“People sometimes stare when Microsoft Corp. executive Tim McDonough opens his laptop in meetings. But that’s probably to be expected when someone uses a Mac PowerBook in the center of the Windows world. ‘I can get challenged to see my employee badge,’ he says,” Todd Bishop reports for The Seattle Post-Intelligencer. “McDonough works in Microsoft’s Macintosh Business Unit, one of the closest things to neutral ground in a computer world divided into technological factions. The Mac BU, as it’s known, makes Microsoft software for Apple computers, bridging the gulf between the companies’ operating systems and linking their respective followers in the process.”
“It may be the only place at Microsoft where someone can be spotted wearing an ‘I Don’t Do Windows’ shirt. And nowhere else would a Microsoft employee, recounting a speech where he captivated a crowd, liken himself to Apple’s Steve Jobs, rather than to Microsoft’s Bill Gates,” Bishop reports.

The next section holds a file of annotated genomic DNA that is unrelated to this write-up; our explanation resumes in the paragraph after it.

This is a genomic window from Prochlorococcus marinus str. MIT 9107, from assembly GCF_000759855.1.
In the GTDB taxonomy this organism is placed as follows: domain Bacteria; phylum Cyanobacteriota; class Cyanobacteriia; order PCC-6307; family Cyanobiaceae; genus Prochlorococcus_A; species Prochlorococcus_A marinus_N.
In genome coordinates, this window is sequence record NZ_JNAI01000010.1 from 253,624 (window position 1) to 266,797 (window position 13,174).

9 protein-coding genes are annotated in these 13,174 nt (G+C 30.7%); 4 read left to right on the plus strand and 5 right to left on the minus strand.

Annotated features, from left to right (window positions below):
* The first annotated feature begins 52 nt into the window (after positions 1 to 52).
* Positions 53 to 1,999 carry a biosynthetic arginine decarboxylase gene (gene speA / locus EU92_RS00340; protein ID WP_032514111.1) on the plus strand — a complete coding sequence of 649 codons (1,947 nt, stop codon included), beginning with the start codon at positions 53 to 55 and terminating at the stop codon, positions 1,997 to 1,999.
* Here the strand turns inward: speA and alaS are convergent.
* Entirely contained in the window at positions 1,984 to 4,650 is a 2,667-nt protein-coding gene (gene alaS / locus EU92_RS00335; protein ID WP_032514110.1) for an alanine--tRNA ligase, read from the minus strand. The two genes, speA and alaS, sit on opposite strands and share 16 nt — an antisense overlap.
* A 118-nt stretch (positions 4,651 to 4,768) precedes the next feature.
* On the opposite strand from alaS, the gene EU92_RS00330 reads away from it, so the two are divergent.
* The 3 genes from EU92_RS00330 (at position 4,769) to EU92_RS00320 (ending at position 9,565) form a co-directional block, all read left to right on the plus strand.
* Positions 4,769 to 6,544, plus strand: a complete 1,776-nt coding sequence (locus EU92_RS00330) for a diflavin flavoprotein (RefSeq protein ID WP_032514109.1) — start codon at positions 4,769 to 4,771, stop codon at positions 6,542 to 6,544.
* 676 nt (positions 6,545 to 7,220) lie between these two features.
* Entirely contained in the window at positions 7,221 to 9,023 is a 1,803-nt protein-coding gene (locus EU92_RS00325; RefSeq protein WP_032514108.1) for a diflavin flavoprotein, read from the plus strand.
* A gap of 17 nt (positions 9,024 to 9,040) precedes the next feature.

“…the Mac Business Unit’s position at a major convergence of the technology universe gives its employees a unique perspective on the Mac and Windows worlds. When McDonough visits Apple, for example, many of the initial questions about a product are about the user experience — how it looks and feels, why a certain color was chosen, or how a given button works. At Microsoft, conversations tend to start with the underlying technology, or what kinds of protocols were used,” Bishop reports.
Full article here.
MacDailyNews Take: Apple teaches computers about people. Microsoft teaches people about computers. Apple’s way is better for people.
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Mac users should not buy Microsoft software – May 16, 2003